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NGC 6995



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Far Ultraviolet Spectroscopic Explorer Spectroscopy of the XA Region in the Cygnus Loop Supernova Remnant
Spectra of the XA shock-cloud interaction region in the Cygnus Loopobtained with the Far Ultraviolet Spectroscopic Explorer (FUSE) arepresented and analyzed. Several weak emission lines never beforedetected in the spectra of remnants are identified in a combinedspectrum from four bright regions. The intensities of the silicon linesmeasured in this spectrum show that the 120-200 km s-1 shocksare present in the XA region and are effective at liberating siliconfrom grains. Differences among the spectra imply that the shocked gashas a complex ionization structure. The strongest lines in the spectra,and also the most uniformly distributed, are O VI λλ1032,1038. Approximately 10% of the O VI emission from regions interior tothe main shock interaction arises from coronal (million-degree) gas.Model calculations show that the shock at the boundary between the cloudand remnant has a velocity of about 180 km s-1 and has sweptup a hydrogen column NH=1.66×1018cm-2, indicating that the blast wave encountered the cloudabout 5000 years ago. The O VI line profiles imply that the boundaryshock is dominated by a single broad component with an intrinsicvelocity width parameter, b~48 km s-1, which is probably theresult of bulk motions due to curvature of the shock front. Differencesbetween the O VI velocity profiles of two regions separated by 20" onthe sky suggest the presence of a concentrated region of dust, whichabsorbs emission from the shock on the far side of the cloud.Based on observations made with the NASA-CNES-CSA Far UltravioletSpectroscopic Explorer. FUSE is operated for NASA by The Johns HopkinsUniversity under NASA contract NAS5-32985.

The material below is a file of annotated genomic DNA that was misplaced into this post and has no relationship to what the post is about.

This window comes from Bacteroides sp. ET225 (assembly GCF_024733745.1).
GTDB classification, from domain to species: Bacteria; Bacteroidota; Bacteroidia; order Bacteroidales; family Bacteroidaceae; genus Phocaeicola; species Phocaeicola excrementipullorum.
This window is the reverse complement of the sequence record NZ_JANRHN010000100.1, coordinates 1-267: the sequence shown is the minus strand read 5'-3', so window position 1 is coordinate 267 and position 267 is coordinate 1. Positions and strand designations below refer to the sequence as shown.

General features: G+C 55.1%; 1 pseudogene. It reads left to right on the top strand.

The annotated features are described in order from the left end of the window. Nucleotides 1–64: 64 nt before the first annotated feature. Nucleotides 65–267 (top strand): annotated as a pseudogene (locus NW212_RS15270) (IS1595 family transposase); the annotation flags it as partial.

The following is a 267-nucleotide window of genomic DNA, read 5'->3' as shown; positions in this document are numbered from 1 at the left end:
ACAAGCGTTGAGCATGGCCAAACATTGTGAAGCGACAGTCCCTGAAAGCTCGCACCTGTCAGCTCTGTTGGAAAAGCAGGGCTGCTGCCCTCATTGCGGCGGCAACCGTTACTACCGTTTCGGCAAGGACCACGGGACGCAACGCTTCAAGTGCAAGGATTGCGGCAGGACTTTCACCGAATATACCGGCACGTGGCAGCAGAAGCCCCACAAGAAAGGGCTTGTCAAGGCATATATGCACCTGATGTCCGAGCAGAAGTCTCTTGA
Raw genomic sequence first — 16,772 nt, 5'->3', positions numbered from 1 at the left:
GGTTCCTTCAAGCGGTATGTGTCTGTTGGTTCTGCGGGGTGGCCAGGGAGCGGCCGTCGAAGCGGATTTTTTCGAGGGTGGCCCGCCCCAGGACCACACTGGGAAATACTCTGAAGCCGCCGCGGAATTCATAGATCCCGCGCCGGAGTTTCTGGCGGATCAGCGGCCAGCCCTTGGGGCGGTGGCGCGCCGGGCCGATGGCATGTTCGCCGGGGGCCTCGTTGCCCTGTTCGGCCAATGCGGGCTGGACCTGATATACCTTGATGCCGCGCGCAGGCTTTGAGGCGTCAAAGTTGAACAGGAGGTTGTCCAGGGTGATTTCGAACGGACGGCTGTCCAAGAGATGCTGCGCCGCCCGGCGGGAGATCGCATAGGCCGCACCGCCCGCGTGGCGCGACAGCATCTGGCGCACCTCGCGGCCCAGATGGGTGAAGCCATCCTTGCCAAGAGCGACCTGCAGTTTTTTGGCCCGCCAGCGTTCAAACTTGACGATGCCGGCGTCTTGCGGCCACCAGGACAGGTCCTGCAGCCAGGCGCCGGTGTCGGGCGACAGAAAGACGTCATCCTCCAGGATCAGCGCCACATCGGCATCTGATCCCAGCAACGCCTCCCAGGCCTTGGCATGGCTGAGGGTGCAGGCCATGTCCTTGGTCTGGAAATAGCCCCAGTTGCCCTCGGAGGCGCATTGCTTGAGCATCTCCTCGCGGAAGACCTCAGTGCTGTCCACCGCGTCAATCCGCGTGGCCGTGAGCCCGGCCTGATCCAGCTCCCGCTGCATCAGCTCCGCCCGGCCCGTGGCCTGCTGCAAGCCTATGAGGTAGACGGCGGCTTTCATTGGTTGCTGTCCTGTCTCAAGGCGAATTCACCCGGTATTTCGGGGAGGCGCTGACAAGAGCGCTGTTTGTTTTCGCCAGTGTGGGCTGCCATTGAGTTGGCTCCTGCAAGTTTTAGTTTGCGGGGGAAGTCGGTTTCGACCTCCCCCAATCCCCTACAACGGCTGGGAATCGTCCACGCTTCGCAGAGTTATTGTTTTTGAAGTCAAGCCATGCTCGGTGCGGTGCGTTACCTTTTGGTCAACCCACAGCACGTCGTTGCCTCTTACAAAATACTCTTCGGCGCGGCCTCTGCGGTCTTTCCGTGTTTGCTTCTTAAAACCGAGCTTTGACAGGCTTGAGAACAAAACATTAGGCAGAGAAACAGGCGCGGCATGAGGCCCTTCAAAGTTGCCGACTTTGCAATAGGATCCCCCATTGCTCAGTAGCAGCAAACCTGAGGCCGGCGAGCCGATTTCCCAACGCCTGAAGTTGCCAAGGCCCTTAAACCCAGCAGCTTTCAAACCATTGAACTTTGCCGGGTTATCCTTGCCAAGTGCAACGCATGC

New λ6 cm observations of the Cygnus Loop
Radio continuum and polarization observations of the entire Cygnus Loopat λ6 cm wavelength were made with the Urumqi 25 m telescope. Theλ6 cm map is analysed together with recently published maps fromthe Effelsberg 100 m telescope at λ21 cm and λ11 cm. Theintegrated flux density of the Cygnus Loop at λ6 cm is 90± 9 Jy, which implies a spectral index of α=-0.40 ±0.06. This rules out any global spectral steepening up to λ6 cm.However, small spectral index variations in some regions of the sourceare possible, but there are no indications for any spectral curvature.The linear polarization data at λ6 cm show percentagepolarizations up to 35% in some areas of the Cygnus Loop, exceedingthose observed at λ11 cm. The Rotation Measure is around -21 radm-2 in the southern area, which agrees with previousobservations. However, the distribution of Rotation Measures is rathercomplex in the northern part of the Cygnus Loop, where the λ21 cmemission is totally depolarized. Rotation Measures based on λ11cm and λ6 cm data are significantly larger than in the southernpart. The difference in the polarization characteristics between thenorthern and southern part supports previous ideas that the Cygnus Loopconsists of two supernova remnants.

A Detailed Analysis of a Cygnus Loop Shock-Cloud Interaction